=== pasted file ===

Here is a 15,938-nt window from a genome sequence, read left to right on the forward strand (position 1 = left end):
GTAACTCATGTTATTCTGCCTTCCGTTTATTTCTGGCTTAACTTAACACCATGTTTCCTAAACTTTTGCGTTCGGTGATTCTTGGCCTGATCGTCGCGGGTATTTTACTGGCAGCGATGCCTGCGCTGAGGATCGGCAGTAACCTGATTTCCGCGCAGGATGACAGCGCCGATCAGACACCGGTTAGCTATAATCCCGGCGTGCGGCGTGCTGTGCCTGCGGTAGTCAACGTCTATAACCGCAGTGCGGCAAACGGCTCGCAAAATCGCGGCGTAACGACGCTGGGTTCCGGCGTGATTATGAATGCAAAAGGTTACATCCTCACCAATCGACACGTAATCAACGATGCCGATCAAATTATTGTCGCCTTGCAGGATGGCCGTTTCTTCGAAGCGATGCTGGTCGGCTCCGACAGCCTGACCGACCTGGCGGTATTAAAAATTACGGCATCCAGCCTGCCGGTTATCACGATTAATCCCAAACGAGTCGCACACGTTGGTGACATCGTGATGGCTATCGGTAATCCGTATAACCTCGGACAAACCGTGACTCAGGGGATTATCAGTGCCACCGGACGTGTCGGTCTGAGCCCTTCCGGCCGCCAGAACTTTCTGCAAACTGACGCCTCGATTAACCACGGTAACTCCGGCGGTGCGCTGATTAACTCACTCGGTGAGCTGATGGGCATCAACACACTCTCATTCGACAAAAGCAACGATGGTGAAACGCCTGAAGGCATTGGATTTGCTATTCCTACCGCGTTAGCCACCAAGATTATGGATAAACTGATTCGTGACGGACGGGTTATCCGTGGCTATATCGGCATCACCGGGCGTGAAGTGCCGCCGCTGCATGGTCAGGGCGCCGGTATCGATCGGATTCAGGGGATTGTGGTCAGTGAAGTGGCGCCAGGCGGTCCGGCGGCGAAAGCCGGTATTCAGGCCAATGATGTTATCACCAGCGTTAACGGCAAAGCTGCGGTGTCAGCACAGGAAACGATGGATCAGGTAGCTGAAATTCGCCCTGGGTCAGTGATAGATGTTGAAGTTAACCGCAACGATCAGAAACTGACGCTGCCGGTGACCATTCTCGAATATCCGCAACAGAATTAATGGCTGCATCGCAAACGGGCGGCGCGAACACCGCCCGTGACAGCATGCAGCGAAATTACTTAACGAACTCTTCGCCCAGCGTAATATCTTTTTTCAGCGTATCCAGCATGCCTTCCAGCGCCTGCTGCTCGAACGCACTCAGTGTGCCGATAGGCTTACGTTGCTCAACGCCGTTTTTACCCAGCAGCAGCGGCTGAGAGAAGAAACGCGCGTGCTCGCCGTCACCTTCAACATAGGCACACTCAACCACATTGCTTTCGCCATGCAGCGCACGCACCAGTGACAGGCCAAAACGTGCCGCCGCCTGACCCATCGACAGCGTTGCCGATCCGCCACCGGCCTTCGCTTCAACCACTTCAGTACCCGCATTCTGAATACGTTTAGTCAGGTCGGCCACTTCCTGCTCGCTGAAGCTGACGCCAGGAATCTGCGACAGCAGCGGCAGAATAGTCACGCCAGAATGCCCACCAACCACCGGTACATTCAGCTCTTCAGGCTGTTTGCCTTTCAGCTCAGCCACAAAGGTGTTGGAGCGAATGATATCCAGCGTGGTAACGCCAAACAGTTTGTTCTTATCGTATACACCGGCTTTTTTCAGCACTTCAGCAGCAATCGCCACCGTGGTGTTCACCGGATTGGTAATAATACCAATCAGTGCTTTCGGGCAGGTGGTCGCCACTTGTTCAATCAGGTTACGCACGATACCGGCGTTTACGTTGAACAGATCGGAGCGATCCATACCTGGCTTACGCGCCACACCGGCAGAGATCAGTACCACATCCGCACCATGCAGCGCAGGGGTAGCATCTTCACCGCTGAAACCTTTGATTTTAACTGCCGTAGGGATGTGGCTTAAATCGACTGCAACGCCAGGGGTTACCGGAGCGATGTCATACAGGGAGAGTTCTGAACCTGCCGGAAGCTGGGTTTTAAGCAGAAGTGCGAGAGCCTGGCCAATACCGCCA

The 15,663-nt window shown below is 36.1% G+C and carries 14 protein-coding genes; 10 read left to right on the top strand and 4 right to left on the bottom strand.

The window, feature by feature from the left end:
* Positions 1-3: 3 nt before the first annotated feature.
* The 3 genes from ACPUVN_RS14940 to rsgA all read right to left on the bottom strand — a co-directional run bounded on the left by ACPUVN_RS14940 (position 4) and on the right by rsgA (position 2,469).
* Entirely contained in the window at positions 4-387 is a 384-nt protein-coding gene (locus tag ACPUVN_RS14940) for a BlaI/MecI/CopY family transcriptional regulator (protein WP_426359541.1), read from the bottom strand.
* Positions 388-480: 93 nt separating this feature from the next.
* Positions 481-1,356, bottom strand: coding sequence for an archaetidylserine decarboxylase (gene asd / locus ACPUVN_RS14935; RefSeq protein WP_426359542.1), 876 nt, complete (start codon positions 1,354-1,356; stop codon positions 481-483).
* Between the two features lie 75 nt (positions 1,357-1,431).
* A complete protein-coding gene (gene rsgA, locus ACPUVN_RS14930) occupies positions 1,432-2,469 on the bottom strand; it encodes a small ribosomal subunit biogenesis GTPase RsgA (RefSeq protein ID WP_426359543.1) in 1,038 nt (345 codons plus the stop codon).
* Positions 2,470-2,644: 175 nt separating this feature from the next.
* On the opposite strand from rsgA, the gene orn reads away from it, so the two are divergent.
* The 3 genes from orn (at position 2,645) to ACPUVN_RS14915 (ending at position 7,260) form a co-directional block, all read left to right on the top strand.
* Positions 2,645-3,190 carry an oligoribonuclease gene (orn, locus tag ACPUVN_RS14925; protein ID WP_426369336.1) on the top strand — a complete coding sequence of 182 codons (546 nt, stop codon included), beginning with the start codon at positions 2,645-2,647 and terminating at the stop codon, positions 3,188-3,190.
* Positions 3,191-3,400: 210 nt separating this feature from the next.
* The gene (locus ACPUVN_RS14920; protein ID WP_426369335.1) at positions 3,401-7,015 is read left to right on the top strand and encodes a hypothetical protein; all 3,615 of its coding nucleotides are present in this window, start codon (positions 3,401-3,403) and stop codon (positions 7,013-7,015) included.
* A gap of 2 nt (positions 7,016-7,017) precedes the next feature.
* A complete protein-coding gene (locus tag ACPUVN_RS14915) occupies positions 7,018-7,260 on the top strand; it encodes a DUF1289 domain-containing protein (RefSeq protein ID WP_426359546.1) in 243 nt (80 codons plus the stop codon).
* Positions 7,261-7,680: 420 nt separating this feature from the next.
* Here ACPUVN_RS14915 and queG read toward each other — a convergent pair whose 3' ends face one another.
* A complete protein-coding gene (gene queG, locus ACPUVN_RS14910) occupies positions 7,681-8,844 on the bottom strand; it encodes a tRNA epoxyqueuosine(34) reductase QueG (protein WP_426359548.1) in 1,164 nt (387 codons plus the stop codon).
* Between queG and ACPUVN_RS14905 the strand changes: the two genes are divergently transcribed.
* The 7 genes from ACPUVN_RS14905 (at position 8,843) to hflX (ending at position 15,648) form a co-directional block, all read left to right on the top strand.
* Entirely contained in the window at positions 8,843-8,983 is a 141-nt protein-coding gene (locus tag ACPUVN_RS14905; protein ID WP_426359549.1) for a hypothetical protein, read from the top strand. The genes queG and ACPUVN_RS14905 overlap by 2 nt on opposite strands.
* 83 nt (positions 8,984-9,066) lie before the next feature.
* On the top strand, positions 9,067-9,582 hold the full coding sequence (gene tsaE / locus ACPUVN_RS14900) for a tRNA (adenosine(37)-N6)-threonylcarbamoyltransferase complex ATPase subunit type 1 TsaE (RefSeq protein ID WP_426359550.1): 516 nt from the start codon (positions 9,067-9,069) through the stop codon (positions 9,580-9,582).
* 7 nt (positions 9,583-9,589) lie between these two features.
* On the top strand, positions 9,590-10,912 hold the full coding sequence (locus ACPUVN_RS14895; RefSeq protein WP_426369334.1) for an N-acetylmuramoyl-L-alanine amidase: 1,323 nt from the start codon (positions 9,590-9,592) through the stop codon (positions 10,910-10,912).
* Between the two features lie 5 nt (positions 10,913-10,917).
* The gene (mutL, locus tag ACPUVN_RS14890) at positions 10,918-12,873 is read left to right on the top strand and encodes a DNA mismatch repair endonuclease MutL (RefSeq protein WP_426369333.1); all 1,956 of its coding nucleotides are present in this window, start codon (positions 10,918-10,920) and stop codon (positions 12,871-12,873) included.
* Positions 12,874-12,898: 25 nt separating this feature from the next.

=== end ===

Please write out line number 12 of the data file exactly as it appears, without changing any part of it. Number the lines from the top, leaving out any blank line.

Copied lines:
* Positions 2,470-2,644: 175 nt separating this feature from the next.